A contemporary activists, Soniya Roa, is 34-year-old works as Interior Designer at the post of Project valuation and project leader. She lives a simple life, has gone through miseries in her own life, and has fought the stereotypes and prejudices in the society around her. A Cross Dresser and Gay, herself, she understands the emotional turmoil we individuals go through and is dedicated to eradicate the social inequities in the society.

In pushing against the stereotype and the gender conformity established by society, they become a piece of mockery – in movies and in public. They are denied education, employment and a right to live and are driven to begging and prostitution. The common man insults them or in the most suave cases walks away from them or moves seats in stations, trains, buses and even on the streets. With the great Indian mind set of un-touchability, Cross Dressers are perceived as one amongst them. Even the self-describing “liberal”, “open-minded” educated person wants to “stay away” from the Transfolks. Today she being educated and working at recognised post, she still faces many trauma given in-and-by society.

LokMarg: When and how did your journey as Cross Dresser started?
Soniya: I was 10-year-old when I started loving all things which girls do. I loved wearing dresses and behaved more like a girl. Though I looked like a boy but felt very much like a girl inside. My mannerisms were distinctly feminine and I felt I was more drawn towards “girly” interests and was uncomfortable with boys. As days passed I could figure myself different than my body appearance. It’s been a very emotional journey, I have been raised by my mother, and during my last year of graduation, I confessed her about how I feel but she didn’t accepted me. And I hope one day she will accept me as I am.

LokMarg: How much time did you take for yourself to accept the truth that you feel for same sex?
Soniya: It took me two years to accept the fact….it was not at all easy. Ten years ago there wasn’t so much awareness in India about transgender even among professionals. Moreover, being gay that time was much more of crime or an object to made fun, there were no social media or counselling as such to go and talk about your sexual orientation.

Lokmarg: When was your first public appeal as Cross Dresser? And what reaction you got?
Soniya: During my 12th grade, I met few Transgender (Hijra’s) and with their help, I went out dressed for the first time. Talking about my first experience, it was very bad as people on the street started making fun. They have different image for us, more than human they think we are only for physical use. Since then I realised that my journey might not be so easy in this society where people have limited mind-set. When I confessed to few of my close friends, their reaction was heart-breaking and till today they don’t talk to me.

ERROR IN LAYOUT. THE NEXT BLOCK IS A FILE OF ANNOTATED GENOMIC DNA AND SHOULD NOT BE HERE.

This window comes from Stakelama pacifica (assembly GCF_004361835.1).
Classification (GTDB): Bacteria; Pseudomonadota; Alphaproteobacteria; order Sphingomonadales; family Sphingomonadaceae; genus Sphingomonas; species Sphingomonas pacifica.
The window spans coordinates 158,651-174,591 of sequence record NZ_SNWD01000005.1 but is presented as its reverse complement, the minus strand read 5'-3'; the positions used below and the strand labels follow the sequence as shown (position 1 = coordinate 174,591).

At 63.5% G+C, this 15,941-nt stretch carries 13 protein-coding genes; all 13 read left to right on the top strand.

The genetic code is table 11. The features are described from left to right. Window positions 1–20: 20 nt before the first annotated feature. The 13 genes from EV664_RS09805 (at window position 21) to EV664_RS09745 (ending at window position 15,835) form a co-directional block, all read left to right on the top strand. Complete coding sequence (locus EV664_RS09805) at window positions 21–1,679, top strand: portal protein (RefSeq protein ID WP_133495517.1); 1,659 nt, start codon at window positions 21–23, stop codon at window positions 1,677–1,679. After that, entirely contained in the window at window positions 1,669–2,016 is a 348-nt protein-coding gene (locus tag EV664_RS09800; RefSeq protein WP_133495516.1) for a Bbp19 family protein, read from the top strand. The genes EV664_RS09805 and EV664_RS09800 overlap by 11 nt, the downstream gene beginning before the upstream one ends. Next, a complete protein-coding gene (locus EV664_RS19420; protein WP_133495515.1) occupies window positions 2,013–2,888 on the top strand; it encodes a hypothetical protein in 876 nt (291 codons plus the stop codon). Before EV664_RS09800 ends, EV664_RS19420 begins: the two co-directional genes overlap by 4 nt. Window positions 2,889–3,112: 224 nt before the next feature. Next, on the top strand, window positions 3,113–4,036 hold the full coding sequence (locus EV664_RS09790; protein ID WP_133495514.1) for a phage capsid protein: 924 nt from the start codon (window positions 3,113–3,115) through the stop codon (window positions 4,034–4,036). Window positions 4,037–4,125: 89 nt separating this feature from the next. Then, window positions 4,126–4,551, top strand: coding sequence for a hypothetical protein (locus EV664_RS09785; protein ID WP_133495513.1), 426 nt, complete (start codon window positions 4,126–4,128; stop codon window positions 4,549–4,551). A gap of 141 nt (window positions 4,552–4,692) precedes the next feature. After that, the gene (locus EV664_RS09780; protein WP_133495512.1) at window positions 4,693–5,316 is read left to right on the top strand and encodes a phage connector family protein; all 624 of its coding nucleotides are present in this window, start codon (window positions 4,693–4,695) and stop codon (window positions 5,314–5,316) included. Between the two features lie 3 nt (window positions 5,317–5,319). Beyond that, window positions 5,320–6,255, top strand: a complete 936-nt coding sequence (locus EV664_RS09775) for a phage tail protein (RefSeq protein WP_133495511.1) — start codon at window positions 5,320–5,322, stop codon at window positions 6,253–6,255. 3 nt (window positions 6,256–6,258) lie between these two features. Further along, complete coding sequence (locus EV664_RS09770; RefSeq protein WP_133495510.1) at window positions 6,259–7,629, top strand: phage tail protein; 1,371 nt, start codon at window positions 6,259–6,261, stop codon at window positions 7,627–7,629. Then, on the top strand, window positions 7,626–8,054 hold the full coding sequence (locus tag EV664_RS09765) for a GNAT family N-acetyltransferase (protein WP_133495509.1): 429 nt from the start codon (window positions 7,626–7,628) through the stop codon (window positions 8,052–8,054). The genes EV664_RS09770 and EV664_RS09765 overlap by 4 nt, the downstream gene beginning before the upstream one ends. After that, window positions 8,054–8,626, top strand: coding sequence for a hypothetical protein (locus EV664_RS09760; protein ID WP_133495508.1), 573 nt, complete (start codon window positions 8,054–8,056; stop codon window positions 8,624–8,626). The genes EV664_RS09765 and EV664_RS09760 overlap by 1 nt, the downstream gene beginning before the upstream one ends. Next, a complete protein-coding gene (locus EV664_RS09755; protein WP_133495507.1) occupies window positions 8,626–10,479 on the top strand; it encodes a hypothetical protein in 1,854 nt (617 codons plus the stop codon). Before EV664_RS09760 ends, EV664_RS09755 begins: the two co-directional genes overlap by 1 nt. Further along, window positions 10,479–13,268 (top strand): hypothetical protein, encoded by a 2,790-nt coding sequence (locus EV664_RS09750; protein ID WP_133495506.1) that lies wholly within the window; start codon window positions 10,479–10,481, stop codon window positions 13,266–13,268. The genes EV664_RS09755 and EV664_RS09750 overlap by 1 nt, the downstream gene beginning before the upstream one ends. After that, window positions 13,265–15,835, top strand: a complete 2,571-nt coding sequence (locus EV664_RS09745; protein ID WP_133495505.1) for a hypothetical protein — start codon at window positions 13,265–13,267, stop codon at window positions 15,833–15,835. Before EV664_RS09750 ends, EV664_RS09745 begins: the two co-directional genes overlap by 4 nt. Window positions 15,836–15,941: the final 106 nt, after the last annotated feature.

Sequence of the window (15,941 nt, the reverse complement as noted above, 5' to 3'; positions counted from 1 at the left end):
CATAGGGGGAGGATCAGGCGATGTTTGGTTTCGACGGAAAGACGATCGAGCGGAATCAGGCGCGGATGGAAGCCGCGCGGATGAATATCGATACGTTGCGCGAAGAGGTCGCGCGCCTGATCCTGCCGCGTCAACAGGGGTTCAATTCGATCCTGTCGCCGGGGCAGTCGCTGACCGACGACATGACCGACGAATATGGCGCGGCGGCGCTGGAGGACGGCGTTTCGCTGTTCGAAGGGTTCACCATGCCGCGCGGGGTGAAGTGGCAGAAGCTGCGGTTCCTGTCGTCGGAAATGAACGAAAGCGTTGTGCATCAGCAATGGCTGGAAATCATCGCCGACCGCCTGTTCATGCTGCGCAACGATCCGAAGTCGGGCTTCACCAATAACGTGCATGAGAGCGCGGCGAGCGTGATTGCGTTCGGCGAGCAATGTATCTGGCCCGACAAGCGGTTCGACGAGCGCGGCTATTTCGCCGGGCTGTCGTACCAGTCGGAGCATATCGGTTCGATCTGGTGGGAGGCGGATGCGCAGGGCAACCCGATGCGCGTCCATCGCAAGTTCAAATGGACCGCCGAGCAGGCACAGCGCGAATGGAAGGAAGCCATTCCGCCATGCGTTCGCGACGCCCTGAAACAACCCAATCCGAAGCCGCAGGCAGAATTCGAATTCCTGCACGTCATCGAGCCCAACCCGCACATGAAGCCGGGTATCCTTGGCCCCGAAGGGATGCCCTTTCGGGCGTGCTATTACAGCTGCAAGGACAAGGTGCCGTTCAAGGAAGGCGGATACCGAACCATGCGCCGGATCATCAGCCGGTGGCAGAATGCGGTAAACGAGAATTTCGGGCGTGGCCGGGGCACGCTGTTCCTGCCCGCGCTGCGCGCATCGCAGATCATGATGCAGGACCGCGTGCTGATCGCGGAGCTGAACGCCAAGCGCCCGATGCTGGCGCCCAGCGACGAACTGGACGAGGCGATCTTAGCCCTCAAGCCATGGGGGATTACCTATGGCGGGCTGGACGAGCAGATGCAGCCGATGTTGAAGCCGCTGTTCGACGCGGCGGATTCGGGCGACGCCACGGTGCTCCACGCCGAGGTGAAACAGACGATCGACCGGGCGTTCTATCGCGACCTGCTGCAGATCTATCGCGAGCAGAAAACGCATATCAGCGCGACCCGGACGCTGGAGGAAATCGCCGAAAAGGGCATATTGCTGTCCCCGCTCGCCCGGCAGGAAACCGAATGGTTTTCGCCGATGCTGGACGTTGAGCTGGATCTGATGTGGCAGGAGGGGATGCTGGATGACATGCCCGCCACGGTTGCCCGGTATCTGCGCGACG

Lokmarg: What today’s society say?
Soniya: It is sure changing for better in some states like Tamil Nadu and Karnataka. However, many states of India still are not safe places for transgender people to live. So far, I have got very mixed reactions while some were to heart-touching and behaved sensitive towards me. In some places where I got for make-up or cosmetic shopping, they treat me in much respected manner, while some salesmen they speak in double slang language. Place like Kerala, where it has 100 per cent literacy but has 0 per cent tolerance when it comes to accepting transgender people and allowing them to live a dignified life. India still has a long way to go in recognizing Cross Dresser people’s rights. I believe, it will happen for sure in the coming years.

Lokmarg: What do you want to say about BJP Govt over LGBT rights? Do you hope anything?
Soniya: In the Indian constitution, the fundamental rights under part III are enforceable human rights guaranteed to all citizens of this country, whether men, women or transgender people. We, transgender people, however are discriminated in the society because of our gender identity. Only legal recognition can assure our rights. The state has to come up with policies that protect transgender people and initiate measures to empower us. On that line, I have been sensitizing the judiciary of this country for a better understanding of transgender people’s lives, the issues and problems we face in the society. Talking about BJP, I first hoped for ‘Ache Din’ but by their flip-flop reactions, I have felt the hopes. They never been positive towards LGBT rights.

Lokmarg: What do you think Is the biggest misconception people carry about Cross Dresser/ LGBT community?
Soniya: Most of the people think that being a member of LGBT community is crime, they feel it’s some kind of health or mental issue. I feel there is a need of sensitization programs for lesbian and gay community members. The more we inform and educate one another of our grievances, backgrounds and struggles…the easier it would be to work towards the betterment of sexual minorities as a collective, in this country.

LokMarg: How it feels to hide yourself in public?
Soniya: It gives lot of pain. Imagine the feel of being a blind, it’s the same one from LGBT feels when they are not open.

LokMarg: What would you recommend to all transgender women struggling with gender dysphoria?
Soniya: Be courageous, be with hope, don’t fear, and don’t rush. Most transgender women want to transition immediately. It is a whole new life and an identity. Take counselling and go for surgery only if it is necessary. Don’t take self-medication, consult with doctors, and consult with friends. Most importantly, make sure you have a career and savings for a new life post-surgery. Hold to people who truly love you and be thankful to them.

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